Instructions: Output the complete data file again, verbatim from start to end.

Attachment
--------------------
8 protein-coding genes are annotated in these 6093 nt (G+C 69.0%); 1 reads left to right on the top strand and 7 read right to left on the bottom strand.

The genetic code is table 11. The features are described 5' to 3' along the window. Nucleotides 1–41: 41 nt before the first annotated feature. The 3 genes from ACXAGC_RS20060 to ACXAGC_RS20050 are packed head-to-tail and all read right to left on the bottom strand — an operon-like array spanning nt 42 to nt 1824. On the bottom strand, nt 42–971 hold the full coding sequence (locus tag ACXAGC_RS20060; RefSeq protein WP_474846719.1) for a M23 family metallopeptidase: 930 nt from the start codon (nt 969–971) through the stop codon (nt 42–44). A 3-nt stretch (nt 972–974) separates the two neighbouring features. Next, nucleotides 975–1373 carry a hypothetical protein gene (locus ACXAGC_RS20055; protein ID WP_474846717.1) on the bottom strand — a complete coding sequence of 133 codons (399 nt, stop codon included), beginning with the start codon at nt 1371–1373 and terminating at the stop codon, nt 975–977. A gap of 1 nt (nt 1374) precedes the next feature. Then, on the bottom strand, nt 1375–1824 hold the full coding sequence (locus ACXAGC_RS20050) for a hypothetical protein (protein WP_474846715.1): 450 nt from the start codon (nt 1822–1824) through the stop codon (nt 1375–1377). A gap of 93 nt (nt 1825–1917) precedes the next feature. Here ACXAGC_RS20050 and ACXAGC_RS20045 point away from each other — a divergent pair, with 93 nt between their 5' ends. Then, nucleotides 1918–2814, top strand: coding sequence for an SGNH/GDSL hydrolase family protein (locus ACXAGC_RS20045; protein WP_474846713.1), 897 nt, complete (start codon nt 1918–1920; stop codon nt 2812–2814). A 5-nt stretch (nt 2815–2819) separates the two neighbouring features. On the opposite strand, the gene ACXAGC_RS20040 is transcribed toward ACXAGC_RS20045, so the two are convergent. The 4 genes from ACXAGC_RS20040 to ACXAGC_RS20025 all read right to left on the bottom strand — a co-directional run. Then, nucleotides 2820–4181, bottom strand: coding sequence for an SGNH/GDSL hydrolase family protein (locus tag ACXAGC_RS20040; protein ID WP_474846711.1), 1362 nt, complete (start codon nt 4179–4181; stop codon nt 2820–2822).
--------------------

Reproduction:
8 protein-coding genes are annotated in these 6093 nt (G+C 69.0%); 1 reads left to right on the top strand and 7 read right to left on the bottom strand.

The genetic code is table 11. The features are described 5' to 3' along the window. Nucleotides 1–41: 41 nt before the first annotated feature. The 3 genes from ACXAGC_RS20060 to ACXAGC_RS20050 are packed head-to-tail and all read right to left on the bottom strand — an operon-like array spanning nt 42 to nt 1824. On the bottom strand, nt 42–971 hold the full coding sequence (locus tag ACXAGC_RS20060; RefSeq protein WP_474846719.1) for a M23 family metallopeptidase: 930 nt from the start codon (nt 969–971) through the stop codon (nt 42–44). A 3-nt stretch (nt 972–974) separates the two neighbouring features. Next, nucleotides 975–1373 carry a hypothetical protein gene (locus ACXAGC_RS20055; protein ID WP_474846717.1) on the bottom strand — a complete coding sequence of 133 codons (399 nt, stop codon included), beginning with the start codon at nt 1371–1373 and terminating at the stop codon, nt 975–977. A gap of 1 nt (nt 1374) precedes the next feature. Then, on the bottom strand, nt 1375–1824 hold the full coding sequence (locus ACXAGC_RS20050) for a hypothetical protein (protein WP_474846715.1): 450 nt from the start codon (nt 1822–1824) through the stop codon (nt 1375–1377). A gap of 93 nt (nt 1825–1917) precedes the next feature. Here ACXAGC_RS20050 and ACXAGC_RS20045 point away from each other — a divergent pair, with 93 nt between their 5' ends. Then, nucleotides 1918–2814, top strand: coding sequence for an SGNH/GDSL hydrolase family protein (locus ACXAGC_RS20045; protein WP_474846713.1), 897 nt, complete (start codon nt 1918–1920; stop codon nt 2812–2814). A 5-nt stretch (nt 2815–2819) separates the two neighbouring features. On the opposite strand, the gene ACXAGC_RS20040 is transcribed toward ACXAGC_RS20045, so the two are convergent. The 4 genes from ACXAGC_RS20040 to ACXAGC_RS20025 all read right to left on the bottom strand — a co-directional run. Then, nucleotides 2820–4181, bottom strand: coding sequence for an SGNH/GDSL hydrolase family protein (locus tag ACXAGC_RS20040; protein ID WP_474846711.1), 1362 nt, complete (start codon nt 4179–4181; stop codon nt 2820–2822).